“As you know, under the Land Use Act, governors have control over the land in their states. If that is the case, all they need to do is to pass legislation that will outlaw open grazing, which is what Benue State has done.

“They don’t need Federal Government’s approval to implement the laws that are within their competence. This idea of open grazing is totally archaic, totally at variance with the trend in developed countries,” he stated.

A woman rights activist, Ankio Briggs, while lamenting the unprovoked aggression of the Fulani herdsmen, blamed the president for not acting in the overall best interest of the nation.

She said: “Fulani herders go out of their ways to invade people’s farms in their homeland and destroy their means of livelihood from Middle Belt to the Southeast, Southwest, and South-south. The threat that is supposedly made by people who called themselves Fulani jihadists has been denied by another group. For me, this is one threat too many. The fact that the president is not addressing the issue of invasion and killing of innocent people across Nigeria is not in the best interest of the future of this country.”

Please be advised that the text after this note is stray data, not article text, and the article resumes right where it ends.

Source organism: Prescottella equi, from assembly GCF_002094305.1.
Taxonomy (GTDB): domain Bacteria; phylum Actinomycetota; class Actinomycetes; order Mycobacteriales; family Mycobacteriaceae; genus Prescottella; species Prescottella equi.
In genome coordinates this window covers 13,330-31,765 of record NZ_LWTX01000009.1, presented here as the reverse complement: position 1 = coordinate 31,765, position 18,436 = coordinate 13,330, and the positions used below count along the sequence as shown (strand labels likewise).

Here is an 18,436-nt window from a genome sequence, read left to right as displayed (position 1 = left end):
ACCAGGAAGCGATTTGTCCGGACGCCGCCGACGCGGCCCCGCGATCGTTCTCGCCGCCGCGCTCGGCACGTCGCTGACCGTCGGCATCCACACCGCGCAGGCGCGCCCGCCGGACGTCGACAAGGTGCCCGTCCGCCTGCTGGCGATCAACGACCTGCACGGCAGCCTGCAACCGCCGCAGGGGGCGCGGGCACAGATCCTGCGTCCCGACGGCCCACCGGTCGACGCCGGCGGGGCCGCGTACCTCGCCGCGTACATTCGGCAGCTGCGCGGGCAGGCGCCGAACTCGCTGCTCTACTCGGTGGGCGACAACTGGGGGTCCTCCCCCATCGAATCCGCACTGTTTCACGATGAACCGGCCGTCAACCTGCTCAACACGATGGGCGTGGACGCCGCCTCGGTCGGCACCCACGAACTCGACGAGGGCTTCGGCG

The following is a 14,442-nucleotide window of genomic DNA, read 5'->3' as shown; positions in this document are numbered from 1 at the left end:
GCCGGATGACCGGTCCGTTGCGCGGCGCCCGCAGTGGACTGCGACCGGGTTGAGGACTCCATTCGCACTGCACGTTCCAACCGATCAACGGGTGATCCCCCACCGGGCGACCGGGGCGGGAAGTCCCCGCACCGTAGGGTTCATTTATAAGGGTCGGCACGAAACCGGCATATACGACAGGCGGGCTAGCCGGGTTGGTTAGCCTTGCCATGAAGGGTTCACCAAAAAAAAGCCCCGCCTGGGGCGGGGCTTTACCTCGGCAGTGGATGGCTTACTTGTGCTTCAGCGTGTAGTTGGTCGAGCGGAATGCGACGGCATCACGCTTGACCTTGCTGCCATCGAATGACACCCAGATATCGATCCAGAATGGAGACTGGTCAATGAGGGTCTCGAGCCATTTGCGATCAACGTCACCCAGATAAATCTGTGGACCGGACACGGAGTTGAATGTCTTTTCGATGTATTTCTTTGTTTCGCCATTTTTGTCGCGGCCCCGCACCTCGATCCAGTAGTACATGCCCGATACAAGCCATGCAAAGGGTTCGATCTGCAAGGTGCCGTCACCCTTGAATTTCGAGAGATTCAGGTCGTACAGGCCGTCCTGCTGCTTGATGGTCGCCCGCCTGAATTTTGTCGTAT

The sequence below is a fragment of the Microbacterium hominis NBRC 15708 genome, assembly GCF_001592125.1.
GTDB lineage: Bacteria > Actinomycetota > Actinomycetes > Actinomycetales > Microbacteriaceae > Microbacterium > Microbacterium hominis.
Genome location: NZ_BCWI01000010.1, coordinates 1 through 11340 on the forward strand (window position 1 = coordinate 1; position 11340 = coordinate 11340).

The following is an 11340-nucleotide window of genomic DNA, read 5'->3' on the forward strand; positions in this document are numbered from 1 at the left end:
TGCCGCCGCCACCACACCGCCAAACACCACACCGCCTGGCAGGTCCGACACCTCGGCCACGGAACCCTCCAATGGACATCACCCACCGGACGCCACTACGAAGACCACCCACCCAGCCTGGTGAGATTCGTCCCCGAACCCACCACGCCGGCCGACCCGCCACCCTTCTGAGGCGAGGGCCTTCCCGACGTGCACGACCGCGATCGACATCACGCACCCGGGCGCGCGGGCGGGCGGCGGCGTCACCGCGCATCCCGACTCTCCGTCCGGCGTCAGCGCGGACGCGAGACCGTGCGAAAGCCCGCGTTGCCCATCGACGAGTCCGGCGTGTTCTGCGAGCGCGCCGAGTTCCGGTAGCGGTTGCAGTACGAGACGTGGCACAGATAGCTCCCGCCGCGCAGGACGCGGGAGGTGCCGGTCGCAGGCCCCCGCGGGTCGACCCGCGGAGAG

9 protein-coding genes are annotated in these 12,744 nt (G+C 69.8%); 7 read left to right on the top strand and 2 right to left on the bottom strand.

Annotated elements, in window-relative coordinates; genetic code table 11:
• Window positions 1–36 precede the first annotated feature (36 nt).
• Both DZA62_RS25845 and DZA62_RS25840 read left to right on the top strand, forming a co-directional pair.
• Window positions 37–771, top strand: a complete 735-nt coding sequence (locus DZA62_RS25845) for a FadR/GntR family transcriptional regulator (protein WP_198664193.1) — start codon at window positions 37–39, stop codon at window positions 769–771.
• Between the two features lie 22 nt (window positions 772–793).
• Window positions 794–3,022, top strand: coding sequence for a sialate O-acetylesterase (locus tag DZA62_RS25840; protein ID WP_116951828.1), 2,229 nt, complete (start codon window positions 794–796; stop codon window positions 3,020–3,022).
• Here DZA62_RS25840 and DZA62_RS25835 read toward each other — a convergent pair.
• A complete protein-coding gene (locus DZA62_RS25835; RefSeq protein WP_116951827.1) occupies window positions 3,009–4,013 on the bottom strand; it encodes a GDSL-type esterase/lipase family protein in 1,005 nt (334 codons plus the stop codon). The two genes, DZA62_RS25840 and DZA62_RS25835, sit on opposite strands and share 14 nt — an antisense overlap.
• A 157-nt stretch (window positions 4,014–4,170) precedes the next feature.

She, therefore, charged the governors to remain steadily firm on their resolution and ensure the safety of lives and property of the people who elected them.

She added: “I see no reason the governors will not be able to stand firm on their resolution and the decision they have made rightly in the interest of the states they govern. That is what they have sworn to do as governors. I don’t see any force standing against them from implementing that resolution. It is their right to protect the lands in their custody. This is not an authoritarian government, it is a democratic government. Buhari cannot intimidate the 17 Southern governors because when the Northern governors met in the interest of Northern Nigeria, nobody intimidated them. Nobody intimidated them when they decided to do Sharia law in the Northern states. I don’t think abuse of power will be allowed to stand.